This blog may come as a shock to some.

I don't have an iphone. Or an ipad.

We do have an ipod, but only because our nephew didn't need it anymore and Brent wanted it for running. I have yet to add songs to it or really figure it out. I did play that little 'move-the-wooden-blocks' game on it though, so that has to count for something?! And Brent did buy me an itunes gift card for Christmas, so I'll figure it out soon enough.

We also have a macbook. And I LOVE my macbook.

However, I am so torn with the iphone revolution that is happening/ has happened. Yes, I think it has happened.

Here are my thoughts:

I'm sure the phones are great. I'm sure it is UH-mazing to be able to get on the web, to take great pictures from a phone wherever you go. I'm sure it is nice to have constant GPS. I even think that it is probably fairly fantastic to carry your music with you too.

However, I do not like what iphones have done to our society. I know that some of the things have been good. Some people can "face-time" their friends and family that live hundreds of miles, states, or countries away. That is a beautiful thing that technology has done for us. But, and I think this is a pretty big but, I think they have destroyed personal communication, intentionality with one another, and how we interact in society around us.

Come on, admit it, even if you ARE an iphone advocate there has probably been a time that you have been out in public and thought, if even for a fleeting moment, "What ever happened to people looking at each other as they walked by? What ever happened to actually talking to the cashier who is checking you out instead of messing with your iphone? What ever happened driving like a normal person because you aren't on your phone all the time?!"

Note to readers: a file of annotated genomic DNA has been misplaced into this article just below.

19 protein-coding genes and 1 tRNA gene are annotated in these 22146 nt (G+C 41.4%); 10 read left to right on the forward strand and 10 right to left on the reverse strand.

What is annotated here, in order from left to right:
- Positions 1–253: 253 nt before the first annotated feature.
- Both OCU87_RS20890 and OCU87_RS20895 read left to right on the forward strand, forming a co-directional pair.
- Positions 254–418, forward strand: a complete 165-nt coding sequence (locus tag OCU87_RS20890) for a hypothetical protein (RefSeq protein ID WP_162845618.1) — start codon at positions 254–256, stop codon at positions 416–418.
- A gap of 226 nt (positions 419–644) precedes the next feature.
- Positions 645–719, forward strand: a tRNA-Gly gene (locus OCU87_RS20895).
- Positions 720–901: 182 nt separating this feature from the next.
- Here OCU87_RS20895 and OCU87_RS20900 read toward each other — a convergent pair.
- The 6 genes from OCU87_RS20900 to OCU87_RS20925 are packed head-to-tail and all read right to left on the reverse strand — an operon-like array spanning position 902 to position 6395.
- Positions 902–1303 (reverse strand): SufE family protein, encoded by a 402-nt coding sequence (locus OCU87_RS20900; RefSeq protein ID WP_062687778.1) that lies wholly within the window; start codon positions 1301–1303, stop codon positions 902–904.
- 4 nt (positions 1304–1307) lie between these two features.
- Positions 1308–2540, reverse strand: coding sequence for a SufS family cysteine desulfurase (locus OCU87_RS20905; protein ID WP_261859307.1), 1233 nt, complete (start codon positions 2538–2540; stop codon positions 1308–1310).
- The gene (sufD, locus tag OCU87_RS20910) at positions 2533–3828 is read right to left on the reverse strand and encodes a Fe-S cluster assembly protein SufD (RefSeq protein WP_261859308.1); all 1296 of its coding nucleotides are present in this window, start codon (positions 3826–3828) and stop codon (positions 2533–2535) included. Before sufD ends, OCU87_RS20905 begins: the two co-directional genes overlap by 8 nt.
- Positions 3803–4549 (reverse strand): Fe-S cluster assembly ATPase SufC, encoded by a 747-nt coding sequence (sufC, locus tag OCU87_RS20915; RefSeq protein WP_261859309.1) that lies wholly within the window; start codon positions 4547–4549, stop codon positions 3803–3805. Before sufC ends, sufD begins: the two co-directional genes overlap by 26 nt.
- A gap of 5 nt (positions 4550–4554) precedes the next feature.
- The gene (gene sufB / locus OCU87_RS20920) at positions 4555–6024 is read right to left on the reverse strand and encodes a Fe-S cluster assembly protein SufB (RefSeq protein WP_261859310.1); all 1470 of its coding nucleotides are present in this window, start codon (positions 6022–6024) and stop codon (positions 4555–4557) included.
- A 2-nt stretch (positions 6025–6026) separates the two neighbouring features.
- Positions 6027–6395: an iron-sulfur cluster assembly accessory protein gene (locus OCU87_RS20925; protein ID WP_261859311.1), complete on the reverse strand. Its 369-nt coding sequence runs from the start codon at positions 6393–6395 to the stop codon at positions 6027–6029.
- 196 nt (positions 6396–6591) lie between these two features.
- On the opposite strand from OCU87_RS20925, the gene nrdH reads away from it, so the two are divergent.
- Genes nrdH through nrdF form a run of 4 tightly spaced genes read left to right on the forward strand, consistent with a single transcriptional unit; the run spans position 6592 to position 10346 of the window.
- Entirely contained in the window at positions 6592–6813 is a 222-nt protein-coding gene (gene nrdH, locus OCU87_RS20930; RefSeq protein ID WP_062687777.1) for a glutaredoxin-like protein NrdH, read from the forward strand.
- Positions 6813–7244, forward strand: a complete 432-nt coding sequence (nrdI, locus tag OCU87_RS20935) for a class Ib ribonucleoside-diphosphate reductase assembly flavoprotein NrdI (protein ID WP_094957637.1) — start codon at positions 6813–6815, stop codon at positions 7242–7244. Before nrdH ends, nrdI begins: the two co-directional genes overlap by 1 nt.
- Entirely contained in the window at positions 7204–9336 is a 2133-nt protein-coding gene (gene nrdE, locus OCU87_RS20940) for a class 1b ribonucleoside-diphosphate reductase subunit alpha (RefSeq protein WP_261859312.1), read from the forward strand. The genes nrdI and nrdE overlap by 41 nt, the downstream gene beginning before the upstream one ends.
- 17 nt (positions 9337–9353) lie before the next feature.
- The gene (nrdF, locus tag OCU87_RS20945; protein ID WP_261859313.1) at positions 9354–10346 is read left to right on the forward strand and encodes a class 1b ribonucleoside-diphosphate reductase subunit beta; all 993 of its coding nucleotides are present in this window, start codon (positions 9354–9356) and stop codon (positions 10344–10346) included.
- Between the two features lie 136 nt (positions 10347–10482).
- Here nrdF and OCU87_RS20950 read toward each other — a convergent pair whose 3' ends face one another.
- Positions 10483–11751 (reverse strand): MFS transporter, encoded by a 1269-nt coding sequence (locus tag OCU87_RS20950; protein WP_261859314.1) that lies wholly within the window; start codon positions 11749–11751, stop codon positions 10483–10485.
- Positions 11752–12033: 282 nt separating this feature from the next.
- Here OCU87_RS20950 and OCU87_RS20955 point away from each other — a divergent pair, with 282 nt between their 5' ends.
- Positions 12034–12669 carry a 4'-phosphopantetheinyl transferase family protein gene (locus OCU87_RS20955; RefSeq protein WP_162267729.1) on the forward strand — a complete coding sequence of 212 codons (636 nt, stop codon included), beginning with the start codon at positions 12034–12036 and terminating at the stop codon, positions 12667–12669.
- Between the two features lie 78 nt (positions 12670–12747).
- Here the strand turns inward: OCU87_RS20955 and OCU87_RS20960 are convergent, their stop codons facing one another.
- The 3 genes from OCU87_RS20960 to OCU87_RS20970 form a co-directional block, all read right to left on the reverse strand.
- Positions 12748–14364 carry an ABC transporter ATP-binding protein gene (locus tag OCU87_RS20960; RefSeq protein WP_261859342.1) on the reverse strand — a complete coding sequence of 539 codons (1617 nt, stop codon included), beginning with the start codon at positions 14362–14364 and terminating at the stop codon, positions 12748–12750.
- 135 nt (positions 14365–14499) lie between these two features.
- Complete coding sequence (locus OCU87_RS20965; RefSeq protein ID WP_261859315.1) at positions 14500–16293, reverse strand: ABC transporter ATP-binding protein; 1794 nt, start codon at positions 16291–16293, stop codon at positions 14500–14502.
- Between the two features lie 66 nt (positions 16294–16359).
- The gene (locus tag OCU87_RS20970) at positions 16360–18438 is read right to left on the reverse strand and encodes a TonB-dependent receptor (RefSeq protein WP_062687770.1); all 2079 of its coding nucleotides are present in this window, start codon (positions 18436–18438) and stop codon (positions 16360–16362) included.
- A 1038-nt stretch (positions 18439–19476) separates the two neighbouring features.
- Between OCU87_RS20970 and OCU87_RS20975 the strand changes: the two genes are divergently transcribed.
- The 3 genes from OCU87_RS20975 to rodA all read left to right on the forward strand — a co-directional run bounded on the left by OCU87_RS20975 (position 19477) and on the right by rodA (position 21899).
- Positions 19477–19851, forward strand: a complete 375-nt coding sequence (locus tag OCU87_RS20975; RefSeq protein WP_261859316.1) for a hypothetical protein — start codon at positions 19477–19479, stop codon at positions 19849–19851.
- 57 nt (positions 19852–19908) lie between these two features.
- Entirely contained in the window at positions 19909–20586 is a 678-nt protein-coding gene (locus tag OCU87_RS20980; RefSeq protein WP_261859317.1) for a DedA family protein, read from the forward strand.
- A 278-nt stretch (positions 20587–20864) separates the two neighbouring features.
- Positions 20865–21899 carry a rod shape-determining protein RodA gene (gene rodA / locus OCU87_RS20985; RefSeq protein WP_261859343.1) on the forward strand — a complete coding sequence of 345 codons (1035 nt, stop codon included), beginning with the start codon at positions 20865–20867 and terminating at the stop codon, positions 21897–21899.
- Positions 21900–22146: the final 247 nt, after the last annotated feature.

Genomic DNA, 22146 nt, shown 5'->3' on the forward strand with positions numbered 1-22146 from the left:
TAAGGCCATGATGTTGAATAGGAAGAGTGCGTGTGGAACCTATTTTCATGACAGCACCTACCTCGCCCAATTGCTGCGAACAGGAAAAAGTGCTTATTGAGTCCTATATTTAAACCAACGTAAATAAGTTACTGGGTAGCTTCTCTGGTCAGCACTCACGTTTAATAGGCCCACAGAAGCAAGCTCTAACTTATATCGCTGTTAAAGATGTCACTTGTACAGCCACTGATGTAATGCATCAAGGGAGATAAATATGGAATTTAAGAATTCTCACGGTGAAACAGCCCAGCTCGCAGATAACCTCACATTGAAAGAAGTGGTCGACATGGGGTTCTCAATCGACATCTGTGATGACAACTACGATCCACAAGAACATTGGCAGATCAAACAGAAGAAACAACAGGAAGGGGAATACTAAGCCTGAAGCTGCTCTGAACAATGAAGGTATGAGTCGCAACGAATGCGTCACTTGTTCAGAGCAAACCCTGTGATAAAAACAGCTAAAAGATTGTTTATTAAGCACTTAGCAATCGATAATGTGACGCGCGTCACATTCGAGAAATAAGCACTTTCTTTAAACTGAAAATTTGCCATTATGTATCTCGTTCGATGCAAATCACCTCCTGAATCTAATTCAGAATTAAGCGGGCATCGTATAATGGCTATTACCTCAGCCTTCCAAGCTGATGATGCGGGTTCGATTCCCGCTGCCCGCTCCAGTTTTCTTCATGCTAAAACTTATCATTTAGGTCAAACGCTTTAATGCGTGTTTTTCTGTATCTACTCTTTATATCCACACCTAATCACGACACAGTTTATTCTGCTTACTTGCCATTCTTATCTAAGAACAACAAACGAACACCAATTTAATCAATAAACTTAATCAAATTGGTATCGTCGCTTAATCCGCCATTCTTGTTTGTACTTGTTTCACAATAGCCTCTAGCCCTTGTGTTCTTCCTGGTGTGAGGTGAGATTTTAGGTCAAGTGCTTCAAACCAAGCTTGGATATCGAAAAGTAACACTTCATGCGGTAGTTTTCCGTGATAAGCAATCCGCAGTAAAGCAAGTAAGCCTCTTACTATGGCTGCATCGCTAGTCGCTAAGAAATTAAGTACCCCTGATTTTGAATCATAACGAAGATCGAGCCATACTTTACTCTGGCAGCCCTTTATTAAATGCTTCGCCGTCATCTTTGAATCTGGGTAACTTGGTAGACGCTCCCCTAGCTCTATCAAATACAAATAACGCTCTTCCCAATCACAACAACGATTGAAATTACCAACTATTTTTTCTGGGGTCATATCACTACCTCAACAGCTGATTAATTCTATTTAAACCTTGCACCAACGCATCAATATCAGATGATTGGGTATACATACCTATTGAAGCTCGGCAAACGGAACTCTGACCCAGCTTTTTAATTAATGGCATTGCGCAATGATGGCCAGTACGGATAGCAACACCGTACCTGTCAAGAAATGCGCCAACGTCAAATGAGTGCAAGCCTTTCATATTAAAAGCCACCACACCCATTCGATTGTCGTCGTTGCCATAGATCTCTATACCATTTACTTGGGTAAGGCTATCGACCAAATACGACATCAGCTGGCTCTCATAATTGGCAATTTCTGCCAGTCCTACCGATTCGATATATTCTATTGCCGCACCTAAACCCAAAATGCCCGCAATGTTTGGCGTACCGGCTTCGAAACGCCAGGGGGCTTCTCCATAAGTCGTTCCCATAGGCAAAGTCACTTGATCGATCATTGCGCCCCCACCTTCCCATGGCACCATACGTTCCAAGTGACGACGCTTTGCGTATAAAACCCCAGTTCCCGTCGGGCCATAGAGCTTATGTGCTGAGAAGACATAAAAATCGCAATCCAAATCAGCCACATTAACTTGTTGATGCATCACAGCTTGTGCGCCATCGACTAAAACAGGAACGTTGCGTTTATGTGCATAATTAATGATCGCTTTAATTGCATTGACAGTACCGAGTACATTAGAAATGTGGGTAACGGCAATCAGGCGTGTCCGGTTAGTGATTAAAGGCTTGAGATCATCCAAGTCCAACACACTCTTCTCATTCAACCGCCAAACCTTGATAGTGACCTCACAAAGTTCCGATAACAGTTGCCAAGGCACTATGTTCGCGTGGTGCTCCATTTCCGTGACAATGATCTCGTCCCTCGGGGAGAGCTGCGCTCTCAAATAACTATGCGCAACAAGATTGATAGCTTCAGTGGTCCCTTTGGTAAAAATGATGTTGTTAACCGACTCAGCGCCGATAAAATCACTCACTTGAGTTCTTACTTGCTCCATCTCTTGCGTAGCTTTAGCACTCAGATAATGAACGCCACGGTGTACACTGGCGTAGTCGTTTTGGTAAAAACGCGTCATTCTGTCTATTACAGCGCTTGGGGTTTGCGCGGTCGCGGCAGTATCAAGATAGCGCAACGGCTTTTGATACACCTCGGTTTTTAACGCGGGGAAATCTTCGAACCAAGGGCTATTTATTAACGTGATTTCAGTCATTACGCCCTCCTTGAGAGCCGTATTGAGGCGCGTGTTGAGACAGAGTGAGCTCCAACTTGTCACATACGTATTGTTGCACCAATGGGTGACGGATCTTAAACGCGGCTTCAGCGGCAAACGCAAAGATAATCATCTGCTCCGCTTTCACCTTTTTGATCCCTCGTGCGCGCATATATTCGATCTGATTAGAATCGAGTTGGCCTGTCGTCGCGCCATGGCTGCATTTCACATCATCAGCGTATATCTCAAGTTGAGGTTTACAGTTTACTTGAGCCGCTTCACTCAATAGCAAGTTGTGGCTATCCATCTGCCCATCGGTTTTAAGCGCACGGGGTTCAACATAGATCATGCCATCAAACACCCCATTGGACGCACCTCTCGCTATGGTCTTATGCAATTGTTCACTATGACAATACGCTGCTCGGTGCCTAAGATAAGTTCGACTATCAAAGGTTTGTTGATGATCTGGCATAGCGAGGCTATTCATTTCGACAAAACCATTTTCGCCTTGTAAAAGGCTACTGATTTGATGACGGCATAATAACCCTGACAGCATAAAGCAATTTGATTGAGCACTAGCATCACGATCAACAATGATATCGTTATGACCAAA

I see my students, so much a part of this iphone generation, and most do not know how to just sit, to just be, to just remain with their thoughts. They are so plugged in all of the time, so "connected", that they have essentially become disconnected to the things around them.

I noticed this in college. Between my freshman year to my senior year texting became an actual thing people did. ipods became a necessity. And the iphone was invented. And you may think I'm being a bit dramatic…but I experienced a shift in how people on campus interacted with one another [facebook was also invented during this time, but I'll save that rant for another post entirely :)]. My freshman year when walking to class I could, at any moment, be stopped on the sidewalk and spoken to. Actually engaged in conversation. People looked each other in the eye. When we sat down in class, we talked to the person sitting next to us because most of us had left our cell phone in our dorm rooms. We didn't need it at all times, and some people didn't even have a cell phone. When we would go to the cafeteria to eat together, we did just that-- we ate TOGETHER. We didn't just eat near one another, plugging away at our phones. By my senior year much of this had changed. Walking to class was a solitary event because everyone was plugged in in one way or another. When you got to class you didn't strike up conversation with the strange person next you, instead you whipped out your phone to avoid eye contact.

I don't know. I think it is silly to try to stand against the tidal wave of technology. I really do. But there is a part of me that hates the iphone. I hate what it has done to society. I hate that I've had many moments with friends in which I am sitting staring at the wall while they are on their iphone. I hate that it has connected us to the internet at all times, everywhere we go. I hate that it has brought us further and further away from nature. I hate that it has brought us further and further away from each other.